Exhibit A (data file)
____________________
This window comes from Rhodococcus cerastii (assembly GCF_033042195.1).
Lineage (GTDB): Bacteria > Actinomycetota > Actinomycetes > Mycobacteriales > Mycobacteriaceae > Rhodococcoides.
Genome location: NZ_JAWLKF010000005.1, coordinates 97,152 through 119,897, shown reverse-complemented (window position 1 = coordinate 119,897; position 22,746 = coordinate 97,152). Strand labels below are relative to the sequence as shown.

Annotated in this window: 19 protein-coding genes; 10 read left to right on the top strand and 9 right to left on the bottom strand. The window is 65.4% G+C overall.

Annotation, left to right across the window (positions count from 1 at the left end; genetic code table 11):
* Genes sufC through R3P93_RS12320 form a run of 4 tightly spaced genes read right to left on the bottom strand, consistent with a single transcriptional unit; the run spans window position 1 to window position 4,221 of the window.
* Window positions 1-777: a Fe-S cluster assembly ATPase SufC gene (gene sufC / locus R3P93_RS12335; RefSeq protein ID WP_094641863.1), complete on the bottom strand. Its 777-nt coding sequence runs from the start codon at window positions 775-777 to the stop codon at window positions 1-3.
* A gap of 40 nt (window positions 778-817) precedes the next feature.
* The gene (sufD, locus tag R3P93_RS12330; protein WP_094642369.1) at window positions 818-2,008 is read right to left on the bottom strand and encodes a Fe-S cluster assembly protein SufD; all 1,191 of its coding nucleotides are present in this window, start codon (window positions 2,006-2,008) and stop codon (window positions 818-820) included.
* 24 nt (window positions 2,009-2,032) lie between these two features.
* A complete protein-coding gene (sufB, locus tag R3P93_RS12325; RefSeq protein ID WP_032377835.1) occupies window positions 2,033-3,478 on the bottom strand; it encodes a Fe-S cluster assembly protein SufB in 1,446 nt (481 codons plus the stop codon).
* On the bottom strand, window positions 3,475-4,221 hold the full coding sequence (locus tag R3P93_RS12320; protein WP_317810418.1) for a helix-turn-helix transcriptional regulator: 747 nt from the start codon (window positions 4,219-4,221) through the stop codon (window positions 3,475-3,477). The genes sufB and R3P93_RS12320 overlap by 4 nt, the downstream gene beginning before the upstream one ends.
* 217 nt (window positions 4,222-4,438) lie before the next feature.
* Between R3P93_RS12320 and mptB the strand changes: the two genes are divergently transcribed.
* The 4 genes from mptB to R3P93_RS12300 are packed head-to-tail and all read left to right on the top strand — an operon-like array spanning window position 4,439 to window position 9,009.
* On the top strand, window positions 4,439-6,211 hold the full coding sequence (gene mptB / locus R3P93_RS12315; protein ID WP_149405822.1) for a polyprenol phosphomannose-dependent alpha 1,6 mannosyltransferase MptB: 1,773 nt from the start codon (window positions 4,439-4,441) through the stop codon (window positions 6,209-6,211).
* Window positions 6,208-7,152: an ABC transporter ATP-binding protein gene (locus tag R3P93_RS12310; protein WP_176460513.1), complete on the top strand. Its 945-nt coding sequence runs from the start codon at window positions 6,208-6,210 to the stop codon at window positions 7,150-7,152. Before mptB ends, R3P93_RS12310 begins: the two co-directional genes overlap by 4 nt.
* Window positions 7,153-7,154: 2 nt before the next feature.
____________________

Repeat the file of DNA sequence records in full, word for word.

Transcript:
This window comes from Rhodococcus cerastii (assembly GCF_033042195.1).
Lineage (GTDB): Bacteria > Actinomycetota > Actinomycetes > Mycobacteriales > Mycobacteriaceae > Rhodococcoides.
Genome location: NZ_JAWLKF010000005.1, coordinates 97,152 through 119,897, shown reverse-complemented (window position 1 = coordinate 119,897; position 22,746 = coordinate 97,152). Strand labels below are relative to the sequence as shown.

Annotated in this window: 19 protein-coding genes; 10 read left to right on the top strand and 9 right to left on the bottom strand. The window is 65.4% G+C overall.

Annotation, left to right across the window (positions count from 1 at the left end; genetic code table 11):
* Genes sufC through R3P93_RS12320 form a run of 4 tightly spaced genes read right to left on the bottom strand, consistent with a single transcriptional unit; the run spans window position 1 to window position 4,221 of the window.
* Window positions 1-777: a Fe-S cluster assembly ATPase SufC gene (gene sufC / locus R3P93_RS12335; RefSeq protein ID WP_094641863.1), complete on the bottom strand. Its 777-nt coding sequence runs from the start codon at window positions 775-777 to the stop codon at window positions 1-3.
* A gap of 40 nt (window positions 778-817) precedes the next feature.
* The gene (sufD, locus tag R3P93_RS12330; protein WP_094642369.1) at window positions 818-2,008 is read right to left on the bottom strand and encodes a Fe-S cluster assembly protein SufD; all 1,191 of its coding nucleotides are present in this window, start codon (window positions 2,006-2,008) and stop codon (window positions 818-820) included.
* 24 nt (window positions 2,009-2,032) lie between these two features.
* A complete protein-coding gene (sufB, locus tag R3P93_RS12325; RefSeq protein ID WP_032377835.1) occupies window positions 2,033-3,478 on the bottom strand; it encodes a Fe-S cluster assembly protein SufB in 1,446 nt (481 codons plus the stop codon).
* On the bottom strand, window positions 3,475-4,221 hold the full coding sequence (locus tag R3P93_RS12320; protein WP_317810418.1) for a helix-turn-helix transcriptional regulator: 747 nt from the start codon (window positions 4,219-4,221) through the stop codon (window positions 3,475-3,477). The genes sufB and R3P93_RS12320 overlap by 4 nt, the downstream gene beginning before the upstream one ends.
* 217 nt (window positions 4,222-4,438) lie before the next feature.
* Between R3P93_RS12320 and mptB the strand changes: the two genes are divergently transcribed.
* The 4 genes from mptB to R3P93_RS12300 are packed head-to-tail and all read left to right on the top strand — an operon-like array spanning window position 4,439 to window position 9,009.
* On the top strand, window positions 4,439-6,211 hold the full coding sequence (gene mptB / locus R3P93_RS12315; protein ID WP_149405822.1) for a polyprenol phosphomannose-dependent alpha 1,6 mannosyltransferase MptB: 1,773 nt from the start codon (window positions 4,439-4,441) through the stop codon (window positions 6,209-6,211).
* Window positions 6,208-7,152: an ABC transporter ATP-binding protein gene (locus tag R3P93_RS12310; protein WP_176460513.1), complete on the top strand. Its 945-nt coding sequence runs from the start codon at window positions 6,208-6,210 to the stop codon at window positions 7,150-7,152. Before mptB ends, R3P93_RS12310 begins: the two co-directional genes overlap by 4 nt.
* Window positions 7,153-7,154: 2 nt before the next feature.